As the Sci-Fi channel moves even further away from the genre it sought to bring to the cable-watching masses* by introducing the shockingly stupid “Syfy” brand, I find myself introspective about the state of science-fiction today.
Fortunately, I’m saved the heavy lifting by this article in NewScientist. They talked to a half-dozen of the biggest names in SF literature, Margaret Atwood, Stephen Baxter, William Gibson, Ursula K Le Guin, Kim Stanley Robinson, and Nick Sagan, and asked their opinions what the future of science-fiction holds.
All were optimistic, but, in the end, I think the article’s author, Marcus Chown, sums it up best:
Science fiction is the literature of change. It is no coincidence that it emerged as a recognisable genre with writers such as Jules Verne in the late 19th century, an era when, for the first time in history, children could expect to grow up in a world radically different from that of their parents. As change accelerated in the 20th century, science fiction mushroomed. As long as change is an integral part of our lives, science fiction is likely to survive.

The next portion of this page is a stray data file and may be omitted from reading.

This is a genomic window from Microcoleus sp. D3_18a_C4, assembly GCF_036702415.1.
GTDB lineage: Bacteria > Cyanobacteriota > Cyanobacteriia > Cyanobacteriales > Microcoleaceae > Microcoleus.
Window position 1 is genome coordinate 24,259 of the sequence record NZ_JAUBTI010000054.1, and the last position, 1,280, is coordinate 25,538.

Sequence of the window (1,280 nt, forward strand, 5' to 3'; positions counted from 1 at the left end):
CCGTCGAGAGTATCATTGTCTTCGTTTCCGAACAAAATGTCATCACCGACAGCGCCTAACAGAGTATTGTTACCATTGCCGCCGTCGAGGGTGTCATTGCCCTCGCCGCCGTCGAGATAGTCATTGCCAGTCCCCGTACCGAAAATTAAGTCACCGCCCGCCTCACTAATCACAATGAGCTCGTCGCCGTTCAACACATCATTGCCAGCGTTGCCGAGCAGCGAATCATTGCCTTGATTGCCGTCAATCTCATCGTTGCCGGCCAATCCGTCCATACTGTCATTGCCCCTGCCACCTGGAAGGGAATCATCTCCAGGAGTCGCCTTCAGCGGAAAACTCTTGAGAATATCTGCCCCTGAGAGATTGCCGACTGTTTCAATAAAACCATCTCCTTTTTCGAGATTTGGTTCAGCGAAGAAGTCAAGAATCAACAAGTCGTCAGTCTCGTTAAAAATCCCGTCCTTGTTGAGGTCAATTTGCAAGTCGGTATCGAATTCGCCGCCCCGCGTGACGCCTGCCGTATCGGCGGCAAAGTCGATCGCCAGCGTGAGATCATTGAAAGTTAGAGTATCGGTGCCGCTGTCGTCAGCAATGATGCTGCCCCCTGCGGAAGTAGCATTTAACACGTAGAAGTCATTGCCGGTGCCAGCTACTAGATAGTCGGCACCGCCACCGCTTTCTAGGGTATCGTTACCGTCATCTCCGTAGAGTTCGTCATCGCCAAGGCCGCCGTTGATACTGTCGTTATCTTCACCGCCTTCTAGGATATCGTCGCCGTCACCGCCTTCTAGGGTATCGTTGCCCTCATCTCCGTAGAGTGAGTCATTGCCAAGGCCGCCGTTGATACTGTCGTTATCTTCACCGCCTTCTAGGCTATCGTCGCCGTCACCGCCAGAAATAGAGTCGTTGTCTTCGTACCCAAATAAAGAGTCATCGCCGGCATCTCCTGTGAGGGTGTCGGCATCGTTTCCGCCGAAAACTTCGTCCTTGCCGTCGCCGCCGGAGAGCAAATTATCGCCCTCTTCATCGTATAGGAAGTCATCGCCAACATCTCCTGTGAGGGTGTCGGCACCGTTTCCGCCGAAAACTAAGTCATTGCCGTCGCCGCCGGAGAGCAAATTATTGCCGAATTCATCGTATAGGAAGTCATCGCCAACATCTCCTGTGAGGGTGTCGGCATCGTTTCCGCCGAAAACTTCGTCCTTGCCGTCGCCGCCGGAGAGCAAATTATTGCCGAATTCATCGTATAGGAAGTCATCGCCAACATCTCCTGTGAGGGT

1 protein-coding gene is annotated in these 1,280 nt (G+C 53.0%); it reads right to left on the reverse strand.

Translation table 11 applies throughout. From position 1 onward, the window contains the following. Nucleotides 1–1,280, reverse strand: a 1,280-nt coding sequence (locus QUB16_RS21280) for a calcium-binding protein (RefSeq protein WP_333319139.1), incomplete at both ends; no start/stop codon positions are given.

And it’s unlikely that our world will stop changing anytime soon. In fact, it’s changing faster than ever.
The speed of change, highlighted by Sagan, has simply raised the bar for the imagination of the current generation of writers. There is no reason to believe that they will not rise to the challenge.
So the problem facing the science-fiction genre isn’t that it’s dying. It’s that it’s getting harder to write, a plight which will only lead to better science-fiction in the long run.
*I never liked the Sci-Fi channel. I don’t think there’ll ever be enough good genre material out there to sustain such an entity. I didn’t like the vast majority of their programming or their original series. And while I had experienced a glimmer of hope that a new era was beginning with the very enjoyable Battlestar Galactica series, the decision to go even more mainstream with SyFi puts that hope to bed.